Created by Nintendo / Rated E / 1-4 Players / Wii Wheel + Nunchuk + Gamecube Controller / MSRP $50 + Wii Wheel
Review written by Ray

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Mario and his friends are back for their eighth kart-racing competition since 1992, and the core gameplay still remains intact after all of this time. Although Gamecube’s Double Dash!! aimed high with two characters per kart and character-specific power-ups, the Wii installment scales everything back by operating as the follow-up to the portable DS title.

That isn’t to say this version doesn’t have any significant changes. The classic control scheme of earning extra boosts by drifting around turns still exists, but has been modified to keep players from using an unintended technique called ‘snaking.’ No longer are you required to earn boost by tilting the control stick side to side. Instead, the boost is automatically earned as long as you turn with the drift.

Nintendo knows not all Wii owners are serious gamers with spare Gamecube controllers to master drifting with, so they’ve also included a plastic steering-wheel to place your Wii Remote in. Using the Wii Wheel is not as accurate as a control stick, but it is certainly much more fun. In addition, players can also choose to drive ‘automatic,’ in which drifting comes automatically without pressing any buttons, but is not rewarded with a boost.

These manual and automatic settings help to even the playing field between hardcore and casual gamers, but it also seriously destroys the same field between hardcore players. Simply put, driving automatic is both easier and faster, and if a hardcore player is behind that wheel then they become unstoppable. The only way you’ll beat them is if you’re an absolute freak with manual mode or they get seriously unlucky with items.

It’s no secret that the items handed out are not completely random, but are instead distributed depending on how well each racer is doing. The Mario Kart series has always been known for the unbelievable amount of chaos created by items, but this game unknowingly multiplies this problem by increasing the total number of drivers on the track from eight to twelve. For a driver in first place, their chances of being hit by an item unprotected is raised significantly. Blue shells, POW blocks, and lightning strikes are all unavoidable attacks, and since you lose your items on impact, it leaves you even more vulnerable to attacks that could have been blocked. It’s a very frustrating experience. Unless, of course, you’re the one that benefits from it…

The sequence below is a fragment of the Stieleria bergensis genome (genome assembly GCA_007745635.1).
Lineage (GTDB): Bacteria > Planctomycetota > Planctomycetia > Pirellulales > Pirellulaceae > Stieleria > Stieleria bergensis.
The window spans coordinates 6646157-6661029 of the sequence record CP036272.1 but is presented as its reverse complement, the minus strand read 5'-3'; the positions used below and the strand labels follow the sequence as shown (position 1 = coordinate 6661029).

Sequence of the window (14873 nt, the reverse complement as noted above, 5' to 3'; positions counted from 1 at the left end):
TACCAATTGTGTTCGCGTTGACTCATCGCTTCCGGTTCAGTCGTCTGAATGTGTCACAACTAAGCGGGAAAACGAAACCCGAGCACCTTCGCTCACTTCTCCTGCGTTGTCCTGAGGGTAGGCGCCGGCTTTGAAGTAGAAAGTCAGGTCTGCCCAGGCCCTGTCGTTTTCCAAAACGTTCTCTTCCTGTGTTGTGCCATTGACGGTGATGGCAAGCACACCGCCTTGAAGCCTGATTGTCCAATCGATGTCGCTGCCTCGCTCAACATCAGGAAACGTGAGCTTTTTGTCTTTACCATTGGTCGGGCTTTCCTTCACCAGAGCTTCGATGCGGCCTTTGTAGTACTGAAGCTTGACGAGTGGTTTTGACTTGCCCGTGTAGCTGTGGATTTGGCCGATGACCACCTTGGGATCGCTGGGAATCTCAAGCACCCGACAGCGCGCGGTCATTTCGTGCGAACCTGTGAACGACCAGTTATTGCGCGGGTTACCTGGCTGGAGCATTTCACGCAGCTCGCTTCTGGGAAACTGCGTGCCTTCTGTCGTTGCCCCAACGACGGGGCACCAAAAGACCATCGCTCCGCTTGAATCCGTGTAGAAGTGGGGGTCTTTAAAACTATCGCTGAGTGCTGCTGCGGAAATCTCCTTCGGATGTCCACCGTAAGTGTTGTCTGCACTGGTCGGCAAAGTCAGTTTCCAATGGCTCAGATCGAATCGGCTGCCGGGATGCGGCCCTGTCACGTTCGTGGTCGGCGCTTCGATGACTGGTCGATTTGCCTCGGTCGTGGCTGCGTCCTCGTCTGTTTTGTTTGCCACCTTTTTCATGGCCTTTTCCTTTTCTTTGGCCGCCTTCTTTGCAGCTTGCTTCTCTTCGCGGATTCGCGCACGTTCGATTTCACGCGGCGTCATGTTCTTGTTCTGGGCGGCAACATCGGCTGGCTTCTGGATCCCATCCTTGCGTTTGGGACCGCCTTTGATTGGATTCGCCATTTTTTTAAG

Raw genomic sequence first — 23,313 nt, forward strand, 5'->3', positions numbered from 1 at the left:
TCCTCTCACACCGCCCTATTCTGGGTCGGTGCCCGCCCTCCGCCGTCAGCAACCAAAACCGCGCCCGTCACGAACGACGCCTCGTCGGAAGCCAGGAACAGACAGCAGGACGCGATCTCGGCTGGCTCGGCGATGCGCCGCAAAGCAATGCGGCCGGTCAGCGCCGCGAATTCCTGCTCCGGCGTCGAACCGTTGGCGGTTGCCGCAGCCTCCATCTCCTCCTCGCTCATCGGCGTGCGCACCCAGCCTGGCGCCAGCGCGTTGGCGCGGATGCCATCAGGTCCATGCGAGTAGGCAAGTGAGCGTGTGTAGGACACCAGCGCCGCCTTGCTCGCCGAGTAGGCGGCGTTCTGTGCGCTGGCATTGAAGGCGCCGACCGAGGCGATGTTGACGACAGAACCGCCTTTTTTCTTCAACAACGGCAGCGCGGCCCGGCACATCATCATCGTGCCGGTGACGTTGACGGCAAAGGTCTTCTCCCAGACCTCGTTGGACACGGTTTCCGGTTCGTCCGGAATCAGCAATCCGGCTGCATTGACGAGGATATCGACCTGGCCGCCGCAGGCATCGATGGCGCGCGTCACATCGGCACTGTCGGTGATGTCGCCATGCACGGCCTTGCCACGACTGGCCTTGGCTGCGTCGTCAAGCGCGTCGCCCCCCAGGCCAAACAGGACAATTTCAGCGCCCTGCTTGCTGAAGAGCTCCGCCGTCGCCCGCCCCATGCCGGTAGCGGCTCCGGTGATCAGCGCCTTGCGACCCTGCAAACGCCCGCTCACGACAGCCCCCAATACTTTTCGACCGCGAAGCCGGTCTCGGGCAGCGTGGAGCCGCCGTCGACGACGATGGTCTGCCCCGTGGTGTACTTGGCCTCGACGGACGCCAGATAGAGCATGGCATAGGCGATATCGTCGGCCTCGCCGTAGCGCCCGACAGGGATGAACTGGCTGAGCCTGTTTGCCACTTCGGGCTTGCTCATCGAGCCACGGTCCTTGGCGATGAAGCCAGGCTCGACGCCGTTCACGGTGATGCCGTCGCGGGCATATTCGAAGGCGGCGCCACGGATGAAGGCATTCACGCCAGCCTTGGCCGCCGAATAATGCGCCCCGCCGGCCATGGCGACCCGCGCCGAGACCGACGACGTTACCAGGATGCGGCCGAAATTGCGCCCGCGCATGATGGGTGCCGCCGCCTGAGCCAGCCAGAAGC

Other new additions include the ability to choose between driving a kart or a bike. I’m still not certain the two are balanced, since bikes allow you to pop wheelies for added speed on straight parts of the track, but perhaps the balance simply isn’t obvious enough to me.

Mario Kart Wii is no longer kept to the number of friends you have in the room with you, as this title takes advantage of Nintendo’s free Wi-Fi network. This has instantly become the best structured online game Nintendo has ever made, and a beacon of hope for future Wii games. Nintendo is still being stubborn with friend codes, but they’ve finally allowed players to "accept" friend requests without needing to enter in the code themselves. On top of that, you can exchange pre-set messages with friends before and after a match. It’s a much smoother experience than that of previous Nintendo WFC titles such as Super Smash Bros. Brawl, and all we can do is hope it only gets better from here.

Speaking of Brawl, it was incredibly difficult to follow up such a detailed game with this crusty polygon-fest. The characters lack detail, some of their voices are bizarre and unusual to the character, and the lighting adds a shiny polish to characters that don’t need it. I’m sorry, but Donkey Kong’s fur should not be shiny unless he rolled in glitter before the race. These graphics are hardly a step above the five-year old Double Dash!! before it, yet the frame rate drops to 30fps as soon as you try playing a three-player game, or simply going online with one friend beside you.

In addition, racing a Grand Prix with two players has been removed, so if you’re looking to unlock any of the hidden tracks or characters with a friend, you’re out of luck. It’s nice to see tracks from previous Mario Kart games being included, but some of their choices were a little strange. I mean, were three different Bowser Castle levels really necessary? What’s even stranger is the online battle mode. What used to be a free-for-all death match is now a team battle under a time limit, and if you lose all three balloons on your kart you simply respawn somewhere else on the map. How does that even make sense?

It’s clear there are some significant balance issues within items, driving mechanics, vehicles, and… well, graphics, but the online mode is so fantastic for a Nintendo game that your focus will shift away from the negatives over time, and somehow end up enjoying the chaos of a twelve-person online race. When we look back on this game, however, I don’t think it will stand the test of time very well.

Verdict: A great online mode saves this title from being an average Mario Kart game.

8.0/10
Reviewer’s Completion: 1 Star Rank / 1st Place Trophies for all Grand Prix races / All Characters Unlocked / All Karts Unlocked / All Bikes Unlocked / All Fast Staff Ghosts Unlocked

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